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Taekwondo Dance Routine “Disgraces The Art!”




A dance routine incorporating the formidable Korean martial art of Taekwondo has been castigated for besmirching the reputation of the discipline, with the offended “masters” stating that the atrocity will end up reducing Taekwondo to that of a “night club art”.

The “offensive” dance, set to some classy K-pop:

Many have naturally pointed out however that the art (like most things) has previously been showcased to crowds on numerous occasion for entertainment, with the Korean army being a well-known example:

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  • Anonymous says:

    As someone who has practiced and been apart of several martial art systems for over 15 years, this rigid mentality needs to stop. Martial arts are a tool to better yourself. If someone wants to use it to better their dance skills, I don’t see the issue. Not everyone does it for the same reasons. Some use it for sport, some for fitness, some for self defense, some to learn to discipline the mind, and some don’t even have a goal in mind. They just do it. I say the more reason people have to try martial arts the better. What WILL kill the martial arts community is asshole instructors who think their application and reason for martial arts is all there is and adopt this Borg like mentality. It’s absolutely poison, and deters from people taking an interest.

  • Anonymous says:

    I have no problem that some taekwondo guys dancing with martial moves. At least they have some fun sometimes, they can’t be everytime serious.

    It’s like right now on YT, police officers around the world are dancing on Ghost Town My boo.

    • Anonymous says:

      They are wearing Taekwondo gear and doing Taekwondo moves therefore it is Taekwondo. Putting on the gear means you represent it and the Taekwondo club you are part of.

      If they didn’t have the gear, maybe people wouldn’t complain because they probably just look like a normal dance crew.

      It’s like when you wear your work uniform, that might have it’s logo or tag on it. If you do something wrong, argue, be rude, etc, you represent the company, not yourself so people will look at you and the company and think I will not shop their if there are people like him.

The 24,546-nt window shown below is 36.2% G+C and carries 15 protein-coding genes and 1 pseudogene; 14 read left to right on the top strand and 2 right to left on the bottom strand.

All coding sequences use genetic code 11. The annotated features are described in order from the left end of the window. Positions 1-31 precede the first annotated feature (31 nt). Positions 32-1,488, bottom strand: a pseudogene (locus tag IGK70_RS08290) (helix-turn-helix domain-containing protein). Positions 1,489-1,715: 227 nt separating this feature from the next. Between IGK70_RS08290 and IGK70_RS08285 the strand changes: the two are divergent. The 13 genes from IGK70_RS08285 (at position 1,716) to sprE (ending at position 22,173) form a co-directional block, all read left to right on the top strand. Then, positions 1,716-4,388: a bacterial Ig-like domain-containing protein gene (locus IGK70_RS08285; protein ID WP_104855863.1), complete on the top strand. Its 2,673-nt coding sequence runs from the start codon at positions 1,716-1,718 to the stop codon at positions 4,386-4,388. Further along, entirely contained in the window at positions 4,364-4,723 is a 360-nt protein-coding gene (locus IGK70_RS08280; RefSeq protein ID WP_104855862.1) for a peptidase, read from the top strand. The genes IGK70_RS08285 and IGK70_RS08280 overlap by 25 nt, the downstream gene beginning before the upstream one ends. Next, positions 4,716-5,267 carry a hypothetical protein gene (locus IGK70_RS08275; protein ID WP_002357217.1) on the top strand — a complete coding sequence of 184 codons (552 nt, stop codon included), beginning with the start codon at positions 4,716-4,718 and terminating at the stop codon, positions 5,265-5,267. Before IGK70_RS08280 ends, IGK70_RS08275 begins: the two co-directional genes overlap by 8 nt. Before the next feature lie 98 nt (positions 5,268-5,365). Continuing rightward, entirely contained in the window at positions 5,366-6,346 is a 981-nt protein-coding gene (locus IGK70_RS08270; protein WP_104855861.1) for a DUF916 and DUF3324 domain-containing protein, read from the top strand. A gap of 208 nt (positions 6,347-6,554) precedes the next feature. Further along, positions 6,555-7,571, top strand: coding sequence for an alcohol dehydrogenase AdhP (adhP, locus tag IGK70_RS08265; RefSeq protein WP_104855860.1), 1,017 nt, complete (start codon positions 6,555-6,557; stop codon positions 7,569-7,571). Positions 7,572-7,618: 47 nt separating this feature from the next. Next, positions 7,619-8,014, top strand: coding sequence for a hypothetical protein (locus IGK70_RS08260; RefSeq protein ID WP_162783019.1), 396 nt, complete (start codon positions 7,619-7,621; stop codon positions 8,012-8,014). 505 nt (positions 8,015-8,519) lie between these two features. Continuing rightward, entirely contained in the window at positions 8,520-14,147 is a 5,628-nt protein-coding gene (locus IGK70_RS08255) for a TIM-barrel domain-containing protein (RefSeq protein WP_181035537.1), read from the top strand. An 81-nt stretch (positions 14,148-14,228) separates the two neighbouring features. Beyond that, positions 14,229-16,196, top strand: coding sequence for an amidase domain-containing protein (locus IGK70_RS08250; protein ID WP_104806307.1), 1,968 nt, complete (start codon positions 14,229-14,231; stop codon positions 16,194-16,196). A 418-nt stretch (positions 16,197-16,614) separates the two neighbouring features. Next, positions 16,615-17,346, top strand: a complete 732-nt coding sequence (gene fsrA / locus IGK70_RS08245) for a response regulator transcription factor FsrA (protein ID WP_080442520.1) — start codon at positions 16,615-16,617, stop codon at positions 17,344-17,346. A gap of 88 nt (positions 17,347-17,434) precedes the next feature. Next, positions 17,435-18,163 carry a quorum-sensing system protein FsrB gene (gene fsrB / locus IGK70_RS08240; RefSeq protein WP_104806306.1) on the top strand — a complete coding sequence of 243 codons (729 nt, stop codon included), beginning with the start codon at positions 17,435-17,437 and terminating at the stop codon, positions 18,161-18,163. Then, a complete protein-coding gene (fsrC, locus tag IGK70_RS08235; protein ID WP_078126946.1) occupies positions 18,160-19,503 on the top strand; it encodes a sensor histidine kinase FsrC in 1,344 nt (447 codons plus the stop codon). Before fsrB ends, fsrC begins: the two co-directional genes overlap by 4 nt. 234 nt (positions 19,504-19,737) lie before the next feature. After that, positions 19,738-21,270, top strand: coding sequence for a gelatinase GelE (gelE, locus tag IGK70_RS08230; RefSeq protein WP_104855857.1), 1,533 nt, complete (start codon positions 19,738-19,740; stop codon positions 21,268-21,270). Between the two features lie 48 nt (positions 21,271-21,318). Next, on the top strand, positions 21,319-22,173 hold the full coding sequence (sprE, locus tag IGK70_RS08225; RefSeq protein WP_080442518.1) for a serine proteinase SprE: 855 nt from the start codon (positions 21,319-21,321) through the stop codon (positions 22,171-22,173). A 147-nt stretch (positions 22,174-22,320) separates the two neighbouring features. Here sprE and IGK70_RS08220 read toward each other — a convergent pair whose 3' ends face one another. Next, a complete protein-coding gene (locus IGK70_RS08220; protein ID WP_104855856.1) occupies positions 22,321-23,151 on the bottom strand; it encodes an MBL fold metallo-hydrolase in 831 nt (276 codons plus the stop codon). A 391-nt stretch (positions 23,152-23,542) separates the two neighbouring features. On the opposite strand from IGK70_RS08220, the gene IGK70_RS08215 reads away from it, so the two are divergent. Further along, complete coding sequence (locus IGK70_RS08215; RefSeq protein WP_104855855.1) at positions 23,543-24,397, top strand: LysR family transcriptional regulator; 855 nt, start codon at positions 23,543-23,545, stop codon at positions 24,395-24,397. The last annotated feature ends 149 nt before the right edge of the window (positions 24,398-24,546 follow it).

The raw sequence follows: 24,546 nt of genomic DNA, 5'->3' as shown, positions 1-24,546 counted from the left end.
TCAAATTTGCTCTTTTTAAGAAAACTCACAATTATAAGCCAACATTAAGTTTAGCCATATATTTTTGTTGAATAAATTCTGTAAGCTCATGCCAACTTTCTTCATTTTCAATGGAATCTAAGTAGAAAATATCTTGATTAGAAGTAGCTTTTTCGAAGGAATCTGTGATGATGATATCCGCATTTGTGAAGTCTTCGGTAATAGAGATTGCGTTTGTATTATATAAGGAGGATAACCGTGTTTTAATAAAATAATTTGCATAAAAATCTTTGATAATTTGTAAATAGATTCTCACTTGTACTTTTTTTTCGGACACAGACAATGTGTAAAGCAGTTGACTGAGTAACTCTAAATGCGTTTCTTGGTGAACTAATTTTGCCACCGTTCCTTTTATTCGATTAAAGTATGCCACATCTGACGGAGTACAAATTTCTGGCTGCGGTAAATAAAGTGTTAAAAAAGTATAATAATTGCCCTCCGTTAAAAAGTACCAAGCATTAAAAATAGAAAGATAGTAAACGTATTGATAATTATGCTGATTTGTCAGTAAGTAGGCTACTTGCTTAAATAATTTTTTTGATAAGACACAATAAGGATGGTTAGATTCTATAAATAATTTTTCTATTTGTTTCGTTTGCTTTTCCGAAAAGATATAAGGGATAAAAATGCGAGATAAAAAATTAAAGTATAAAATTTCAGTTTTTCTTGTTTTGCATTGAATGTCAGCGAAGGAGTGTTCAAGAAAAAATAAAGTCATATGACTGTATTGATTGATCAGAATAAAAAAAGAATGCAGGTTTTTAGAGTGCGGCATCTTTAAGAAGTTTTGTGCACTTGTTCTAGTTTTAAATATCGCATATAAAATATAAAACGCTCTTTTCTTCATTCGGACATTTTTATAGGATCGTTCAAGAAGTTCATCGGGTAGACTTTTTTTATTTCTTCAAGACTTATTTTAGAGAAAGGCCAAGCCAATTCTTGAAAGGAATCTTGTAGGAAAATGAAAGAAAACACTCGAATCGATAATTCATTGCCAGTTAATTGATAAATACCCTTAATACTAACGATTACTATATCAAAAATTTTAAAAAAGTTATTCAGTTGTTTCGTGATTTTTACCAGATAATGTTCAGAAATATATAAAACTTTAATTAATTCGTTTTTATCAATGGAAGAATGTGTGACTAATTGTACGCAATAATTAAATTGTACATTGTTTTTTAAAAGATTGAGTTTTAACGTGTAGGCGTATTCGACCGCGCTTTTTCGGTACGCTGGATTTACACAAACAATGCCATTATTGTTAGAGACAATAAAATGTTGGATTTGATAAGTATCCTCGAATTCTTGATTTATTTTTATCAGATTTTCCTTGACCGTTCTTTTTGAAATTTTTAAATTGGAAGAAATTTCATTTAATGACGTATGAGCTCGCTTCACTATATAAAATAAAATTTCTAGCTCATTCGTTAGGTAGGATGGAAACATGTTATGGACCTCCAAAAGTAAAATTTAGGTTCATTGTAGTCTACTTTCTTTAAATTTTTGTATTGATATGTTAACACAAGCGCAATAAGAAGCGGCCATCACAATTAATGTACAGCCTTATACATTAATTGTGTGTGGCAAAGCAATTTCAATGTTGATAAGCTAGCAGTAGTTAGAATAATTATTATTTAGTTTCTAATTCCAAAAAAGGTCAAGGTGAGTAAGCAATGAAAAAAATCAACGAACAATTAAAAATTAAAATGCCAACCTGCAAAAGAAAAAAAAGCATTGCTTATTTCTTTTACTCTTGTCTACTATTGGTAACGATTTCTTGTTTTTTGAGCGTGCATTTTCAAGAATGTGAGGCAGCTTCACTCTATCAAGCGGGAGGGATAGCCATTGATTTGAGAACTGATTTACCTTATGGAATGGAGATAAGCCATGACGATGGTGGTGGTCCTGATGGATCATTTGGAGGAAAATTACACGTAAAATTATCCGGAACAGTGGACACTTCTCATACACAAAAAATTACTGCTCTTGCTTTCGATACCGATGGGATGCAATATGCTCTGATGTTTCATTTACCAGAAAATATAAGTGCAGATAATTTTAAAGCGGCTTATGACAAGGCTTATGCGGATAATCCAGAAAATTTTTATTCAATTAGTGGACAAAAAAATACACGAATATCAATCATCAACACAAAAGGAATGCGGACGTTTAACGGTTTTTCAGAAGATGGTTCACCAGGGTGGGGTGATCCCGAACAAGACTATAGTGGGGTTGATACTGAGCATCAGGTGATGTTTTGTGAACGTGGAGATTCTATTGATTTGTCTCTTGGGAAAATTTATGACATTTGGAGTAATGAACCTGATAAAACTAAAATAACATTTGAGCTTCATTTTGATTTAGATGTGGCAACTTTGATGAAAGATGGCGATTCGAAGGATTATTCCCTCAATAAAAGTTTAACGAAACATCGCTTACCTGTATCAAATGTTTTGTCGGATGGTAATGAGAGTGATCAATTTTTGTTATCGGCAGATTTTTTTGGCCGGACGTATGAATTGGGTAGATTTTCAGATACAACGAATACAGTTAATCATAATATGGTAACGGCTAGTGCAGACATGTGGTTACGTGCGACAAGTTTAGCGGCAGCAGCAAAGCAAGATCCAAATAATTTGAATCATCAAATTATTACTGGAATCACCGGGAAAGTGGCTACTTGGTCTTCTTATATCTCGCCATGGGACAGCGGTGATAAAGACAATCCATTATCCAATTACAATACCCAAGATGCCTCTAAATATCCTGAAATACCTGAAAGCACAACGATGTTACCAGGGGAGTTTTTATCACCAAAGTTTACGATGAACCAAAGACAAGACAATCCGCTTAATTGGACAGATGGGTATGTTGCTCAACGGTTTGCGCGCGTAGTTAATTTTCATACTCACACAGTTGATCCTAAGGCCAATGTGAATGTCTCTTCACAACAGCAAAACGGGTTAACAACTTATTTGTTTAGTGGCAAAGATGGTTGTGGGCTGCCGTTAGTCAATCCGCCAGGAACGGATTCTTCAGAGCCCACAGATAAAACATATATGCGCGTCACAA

• Actually in this case I’d even think of it like language. A language that doesn’t adapt with time is a dead language. I admit I do not have information on how martial arts grow with time with new moves or concepts, but I would consider that since these moves can be integrated into modern dance proves that it is adaptable and beautiful, a way of masking the deadliness of the art, which as far as I understand if part of the base concept behind Wu Shu and many of the martial art forms that follow a set pattern and constitute a ‘dance’ within the art itself.

      This doesn’t disrespect martial arts, but showcases the precision of their movements and you can easily see the dance and attack moves integrating and being similar yet they feel completely dichotomous to one another and yet that works to its benefit. Kind of like drawing a straight line next to a curved line in terms of contrast.

  • Anonymous says:

    Taekwondo is a very strenuous and artful martial art, however it isn’t really practical in a real fight. I can say from being in a fight with a college room mate, who was a black belt with national titles, that basic judo and submissions are far more effective. He had a bad temper and wouldn’t stay down, so I had to take him down and pummel ass bit a couple of times. I’ve never really seen Taekwondo as anything more than exhibition sport and being in a fight with someone competitively ranked pretty much solidified that for me.